Foul Play - Janet Evanovich

Chapter One

Jacob Elliott flipped his left-turn signal on and patiently waited for Mrs. Moyer to pull out of her parking space. He knew it was Mrs. Moyer because her dog, Harold, was frantically clawing at the back window of her station wagon. Jacob Elliott was not especially good at remembering people, but he never forgot a dog. He was debating the merits of this peculiarity when a gleaming, cherry-red sports car zipped around the corner and beat him out of Mrs. Moyer’s spot.

The red car door instantly flew open. Two shapely legs extended themselves from the driver’s side, and a delicate blonde emerged. She threw her hands into the air in a gesture of furious exasperation and gave the door a thunderous slam, catching the hem of her swirly pink skirt in the jaws of the powerful machine. She glared at the skirt contemptuously, gave a yank, and tore herself loose—leaving half a yard of pink material held hostage by the car. Without even so much as a backward glance she flounced off to the supermarket, fists clenched, eyes narrowed, nose defiantly tipped upward.

Jacob Elliott sat wide-eyed and slack jawed in disbelief as the glossy blond curls disappeared behind the automatic glass doors. He felt a smile creep into the corners of his mouth and a disturbing rush of heat burn across his belly. He was in love.

Life, Amy Klasse fumed, was not fair. You do all the right things, and bam! You get kicked in the teeth. It made her furious, especially since innocent children were going to be among the hapless victims.

Wrenching a wire cart out of the cart stack, she viciously pushed it toward the vegetables. She glared at her shredded skirt. Of all the lousy luck; now, on top of everything else, she’d ruined her favorite outfit. Darn that car. And it wasn’t as if she could afford to buy another pink skirt: She was unemployed. She’d been unemployed for twenty minutes. She looked at her watch. No, make that thirty-five minutes. All because of a chicken. A chicken, for crying out loud! She muttered a well-chosen expletive and indiscriminately grabbed a grapefruit from a huge display. “A chicken!” she exclaimed, thunking her fist against her forehead.

Jake watched in absolute astonishment as his newfound love flung a grapefruit into her cart and took off in a blind rage. The remaining grapefruits hesitated for a moment in precarious limbo, and then hurled themselves onto the floor like so many lemmings making the final, fatal, migration. Jake stopped a grapefruit with the side of his foot and flipped it into the air, like a soccer ball. He scooped up several more and carefully lined them up in their bin.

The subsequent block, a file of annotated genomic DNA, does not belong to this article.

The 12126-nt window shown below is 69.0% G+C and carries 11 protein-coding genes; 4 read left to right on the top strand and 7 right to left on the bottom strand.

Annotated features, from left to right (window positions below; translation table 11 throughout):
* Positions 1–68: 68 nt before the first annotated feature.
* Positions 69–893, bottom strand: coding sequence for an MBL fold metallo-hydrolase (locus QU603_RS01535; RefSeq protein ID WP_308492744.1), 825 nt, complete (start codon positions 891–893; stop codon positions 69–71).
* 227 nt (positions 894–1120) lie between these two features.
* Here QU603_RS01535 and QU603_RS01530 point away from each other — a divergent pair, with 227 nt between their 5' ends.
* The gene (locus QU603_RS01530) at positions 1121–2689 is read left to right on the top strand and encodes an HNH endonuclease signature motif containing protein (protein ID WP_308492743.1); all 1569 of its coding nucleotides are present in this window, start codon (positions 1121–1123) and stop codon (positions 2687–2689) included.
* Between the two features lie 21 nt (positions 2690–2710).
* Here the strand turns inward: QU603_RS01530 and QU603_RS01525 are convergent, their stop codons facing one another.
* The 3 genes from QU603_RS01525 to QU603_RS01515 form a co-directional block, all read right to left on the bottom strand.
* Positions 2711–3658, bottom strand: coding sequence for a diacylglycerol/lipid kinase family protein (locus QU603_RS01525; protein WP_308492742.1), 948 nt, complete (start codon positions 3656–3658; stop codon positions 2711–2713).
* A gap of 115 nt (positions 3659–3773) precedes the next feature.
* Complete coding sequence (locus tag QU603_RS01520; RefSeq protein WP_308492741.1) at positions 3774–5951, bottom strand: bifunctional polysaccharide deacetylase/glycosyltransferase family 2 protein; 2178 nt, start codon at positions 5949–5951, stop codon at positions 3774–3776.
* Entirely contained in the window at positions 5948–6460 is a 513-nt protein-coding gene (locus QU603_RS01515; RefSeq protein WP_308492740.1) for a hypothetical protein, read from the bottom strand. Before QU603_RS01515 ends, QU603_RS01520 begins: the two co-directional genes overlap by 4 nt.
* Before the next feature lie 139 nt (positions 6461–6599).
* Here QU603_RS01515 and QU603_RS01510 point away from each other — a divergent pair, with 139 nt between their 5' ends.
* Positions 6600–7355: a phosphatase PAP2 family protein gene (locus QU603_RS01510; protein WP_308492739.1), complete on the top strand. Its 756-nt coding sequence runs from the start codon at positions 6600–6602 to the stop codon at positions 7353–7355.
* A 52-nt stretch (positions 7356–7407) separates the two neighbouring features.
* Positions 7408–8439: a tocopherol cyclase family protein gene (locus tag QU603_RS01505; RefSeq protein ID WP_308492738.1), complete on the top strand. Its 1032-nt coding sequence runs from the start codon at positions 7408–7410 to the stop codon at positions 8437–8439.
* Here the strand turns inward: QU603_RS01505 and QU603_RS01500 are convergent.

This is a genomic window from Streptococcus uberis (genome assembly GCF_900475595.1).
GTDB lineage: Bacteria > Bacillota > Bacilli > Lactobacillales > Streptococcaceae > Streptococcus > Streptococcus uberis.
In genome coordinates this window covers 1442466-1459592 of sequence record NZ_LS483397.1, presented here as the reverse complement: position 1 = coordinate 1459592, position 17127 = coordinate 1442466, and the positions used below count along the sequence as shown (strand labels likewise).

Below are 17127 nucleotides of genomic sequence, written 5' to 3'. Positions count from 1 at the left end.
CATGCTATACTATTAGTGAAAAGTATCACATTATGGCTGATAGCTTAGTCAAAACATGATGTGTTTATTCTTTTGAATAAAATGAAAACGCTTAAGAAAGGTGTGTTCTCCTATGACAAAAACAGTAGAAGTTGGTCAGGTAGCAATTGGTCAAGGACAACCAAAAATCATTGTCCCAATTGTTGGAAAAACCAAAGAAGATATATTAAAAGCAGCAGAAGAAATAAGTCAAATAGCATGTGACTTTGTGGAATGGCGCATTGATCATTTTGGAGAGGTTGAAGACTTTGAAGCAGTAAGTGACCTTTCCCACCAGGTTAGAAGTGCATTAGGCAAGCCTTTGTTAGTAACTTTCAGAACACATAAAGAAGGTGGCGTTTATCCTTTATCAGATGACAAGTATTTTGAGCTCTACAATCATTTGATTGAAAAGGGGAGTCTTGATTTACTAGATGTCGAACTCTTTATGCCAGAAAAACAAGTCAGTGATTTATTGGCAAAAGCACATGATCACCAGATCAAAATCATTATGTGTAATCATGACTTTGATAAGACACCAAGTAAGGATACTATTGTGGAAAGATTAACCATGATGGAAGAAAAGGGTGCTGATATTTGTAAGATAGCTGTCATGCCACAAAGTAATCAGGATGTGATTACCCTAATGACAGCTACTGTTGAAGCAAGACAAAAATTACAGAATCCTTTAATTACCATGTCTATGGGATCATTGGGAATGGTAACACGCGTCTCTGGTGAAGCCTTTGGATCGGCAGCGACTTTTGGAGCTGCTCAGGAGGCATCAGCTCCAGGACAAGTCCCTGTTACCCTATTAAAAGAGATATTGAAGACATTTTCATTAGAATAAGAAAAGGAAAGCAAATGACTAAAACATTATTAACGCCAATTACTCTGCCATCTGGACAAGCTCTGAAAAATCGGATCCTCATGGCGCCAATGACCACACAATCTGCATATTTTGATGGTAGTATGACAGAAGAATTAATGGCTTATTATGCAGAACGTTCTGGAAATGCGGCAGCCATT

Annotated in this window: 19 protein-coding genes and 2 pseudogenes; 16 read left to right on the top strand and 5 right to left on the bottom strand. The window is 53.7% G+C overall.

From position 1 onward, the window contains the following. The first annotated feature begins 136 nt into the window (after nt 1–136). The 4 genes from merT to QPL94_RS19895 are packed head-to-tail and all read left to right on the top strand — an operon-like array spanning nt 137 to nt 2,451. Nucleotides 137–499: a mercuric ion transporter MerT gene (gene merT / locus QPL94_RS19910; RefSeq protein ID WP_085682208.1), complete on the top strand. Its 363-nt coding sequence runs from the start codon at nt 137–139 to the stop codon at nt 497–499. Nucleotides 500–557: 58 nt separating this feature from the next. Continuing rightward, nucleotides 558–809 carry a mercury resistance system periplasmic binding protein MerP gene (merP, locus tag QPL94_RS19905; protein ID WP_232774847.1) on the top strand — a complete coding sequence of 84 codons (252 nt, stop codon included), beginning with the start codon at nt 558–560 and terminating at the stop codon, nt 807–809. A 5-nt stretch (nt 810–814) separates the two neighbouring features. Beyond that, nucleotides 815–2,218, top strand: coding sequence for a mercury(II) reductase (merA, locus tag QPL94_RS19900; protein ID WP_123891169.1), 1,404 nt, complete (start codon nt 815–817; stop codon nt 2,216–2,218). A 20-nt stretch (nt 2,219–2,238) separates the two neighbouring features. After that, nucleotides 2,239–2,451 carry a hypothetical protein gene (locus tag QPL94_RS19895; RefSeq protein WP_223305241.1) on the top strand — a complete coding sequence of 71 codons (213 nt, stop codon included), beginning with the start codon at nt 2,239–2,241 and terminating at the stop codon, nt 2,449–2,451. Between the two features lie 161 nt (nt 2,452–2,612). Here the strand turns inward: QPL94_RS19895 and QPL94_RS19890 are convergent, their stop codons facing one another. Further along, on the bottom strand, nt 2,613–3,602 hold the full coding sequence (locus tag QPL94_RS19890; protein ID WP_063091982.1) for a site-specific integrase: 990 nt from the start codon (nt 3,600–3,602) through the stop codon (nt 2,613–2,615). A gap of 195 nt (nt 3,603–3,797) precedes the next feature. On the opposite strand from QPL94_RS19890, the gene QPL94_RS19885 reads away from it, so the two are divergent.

From the corner of his eye he caught the infuriated blonde heading for the fresh eggs. “Oh, no,” he said, groaning, “not the eggs.”

In silent horror, he watched as she chose a carton and in some magical way managed to grasp only the top lid, spilling the entire dozen eggs into the immaculate glass case. The eggs instantly exploded on their companions, oozing across gleaming shelves, sliming into pristine crevices.

The blonde stared at the eggs as if they were aliens. She shook her head and muttered something indiscernible while Jake doubled over his own cart in an attempt to abort the laughter that was rising in his throat.

In his entire life he’d never come across a female who was that outraged, that clumsy, and that sexy. She wasn’t sexy by centerfold standards, but there was definitely something about her that increased his heart rate. He liked the way her short blond curls bounced when she walked. He liked her peaches-and-cream coloring and her wide cornflower blue eyes, and the way she carried her slight frame. And most of all, Jake was intrigued by the intensity of her fury, the way she could muster her pride and walk away from disaster. She was not a woman whose life would be ruined by a broken fingernail.

A stockboy appeared with a mop and sponge. “Don’t worry about it,” he told Amy. “Happens all the time.”

Amy nodded numbly. Lord, what a mess. Those eggs were like her life—scrambled. She decided she didn’t want eggs anyway. Eggs reminded her of chickens; and you know what chickens do—they steal people’s jobs!

She proceeded down the aisles at a much more cautious pace, selecting fixings for a spaghetti dinner. She intended to go home, brew up some of her fantastic spaghetti sauce, and eat until she burst. Then she